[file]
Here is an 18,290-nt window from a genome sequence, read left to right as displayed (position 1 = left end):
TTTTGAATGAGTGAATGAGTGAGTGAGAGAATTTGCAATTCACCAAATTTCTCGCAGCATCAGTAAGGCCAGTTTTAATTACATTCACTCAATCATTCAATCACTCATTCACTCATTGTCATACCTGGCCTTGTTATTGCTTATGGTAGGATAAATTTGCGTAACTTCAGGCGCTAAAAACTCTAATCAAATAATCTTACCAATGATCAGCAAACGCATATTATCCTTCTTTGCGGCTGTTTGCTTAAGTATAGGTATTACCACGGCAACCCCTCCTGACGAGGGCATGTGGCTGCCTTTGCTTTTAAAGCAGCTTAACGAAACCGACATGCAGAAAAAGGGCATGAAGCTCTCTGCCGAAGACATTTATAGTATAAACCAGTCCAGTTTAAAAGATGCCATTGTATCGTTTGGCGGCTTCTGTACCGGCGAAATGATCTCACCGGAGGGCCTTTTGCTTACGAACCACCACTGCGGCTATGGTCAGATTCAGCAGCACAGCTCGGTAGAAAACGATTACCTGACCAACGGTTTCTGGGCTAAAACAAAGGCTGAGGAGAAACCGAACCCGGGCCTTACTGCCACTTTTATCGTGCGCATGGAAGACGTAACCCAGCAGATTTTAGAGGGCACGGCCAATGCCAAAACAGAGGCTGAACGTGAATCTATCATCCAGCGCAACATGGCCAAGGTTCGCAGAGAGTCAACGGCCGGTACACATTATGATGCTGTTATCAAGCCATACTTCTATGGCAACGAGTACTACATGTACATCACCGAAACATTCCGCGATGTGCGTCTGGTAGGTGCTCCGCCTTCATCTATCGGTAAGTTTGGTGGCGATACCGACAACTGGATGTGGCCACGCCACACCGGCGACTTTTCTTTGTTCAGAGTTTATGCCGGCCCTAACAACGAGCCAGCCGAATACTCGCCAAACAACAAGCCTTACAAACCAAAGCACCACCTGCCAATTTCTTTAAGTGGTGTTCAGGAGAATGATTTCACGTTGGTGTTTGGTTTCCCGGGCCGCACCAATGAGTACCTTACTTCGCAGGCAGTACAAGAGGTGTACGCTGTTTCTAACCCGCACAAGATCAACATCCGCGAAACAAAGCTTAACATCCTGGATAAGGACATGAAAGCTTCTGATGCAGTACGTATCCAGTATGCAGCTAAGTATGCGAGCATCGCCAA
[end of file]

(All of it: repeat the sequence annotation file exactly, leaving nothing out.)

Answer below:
Here is an 18,290-nt window from a genome sequence, read left to right as displayed (position 1 = left end):
TTTTGAATGAGTGAATGAGTGAGTGAGAGAATTTGCAATTCACCAAATTTCTCGCAGCATCAGTAAGGCCAGTTTTAATTACATTCACTCAATCATTCAATCACTCATTCACTCATTGTCATACCTGGCCTTGTTATTGCTTATGGTAGGATAAATTTGCGTAACTTCAGGCGCTAAAAACTCTAATCAAATAATCTTACCAATGATCAGCAAACGCATATTATCCTTCTTTGCGGCTGTTTGCTTAAGTATAGGTATTACCACGGCAACCCCTCCTGACGAGGGCATGTGGCTGCCTTTGCTTTTAAAGCAGCTTAACGAAACCGACATGCAGAAAAAGGGCATGAAGCTCTCTGCCGAAGACATTTATAGTATAAACCAGTCCAGTTTAAAAGATGCCATTGTATCGTTTGGCGGCTTCTGTACCGGCGAAATGATCTCACCGGAGGGCCTTTTGCTTACGAACCACCACTGCGGCTATGGTCAGATTCAGCAGCACAGCTCGGTAGAAAACGATTACCTGACCAACGGTTTCTGGGCTAAAACAAAGGCTGAGGAGAAACCGAACCCGGGCCTTACTGCCACTTTTATCGTGCGCATGGAAGACGTAACCCAGCAGATTTTAGAGGGCACGGCCAATGCCAAAACAGAGGCTGAACGTGAATCTATCATCCAGCGCAACATGGCCAAGGTTCGCAGAGAGTCAACGGCCGGTACACATTATGATGCTGTTATCAAGCCATACTTCTATGGCAACGAGTACTACATGTACATCACCGAAACATTCCGCGATGTGCGTCTGGTAGGTGCTCCGCCTTCATCTATCGGTAAGTTTGGTGGCGATACCGACAACTGGATGTGGCCACGCCACACCGGCGACTTTTCTTTGTTCAGAGTTTATGCCGGCCCTAACAACGAGCCAGCCGAATACTCGCCAAACAACAAGCCTTACAAACCAAAGCACCACCTGCCAATTTCTTTAAGTGGTGTTCAGGAGAATGATTTCACGTTGGTGTTTGGTTTCCCGGGCCGCACCAATGAGTACCTTACTTCGCAGGCAGTACAAGAGGTGTACGCTGTTTCTAACCCGCACAAGATCAACATCCGCGAAACAAAGCTTAACATCCTGGATAAGGACATGAAAGCTTCTGATGCAGTACGTATCCAGTATGCAGCTAAGTATGCGAGCATCGCCAA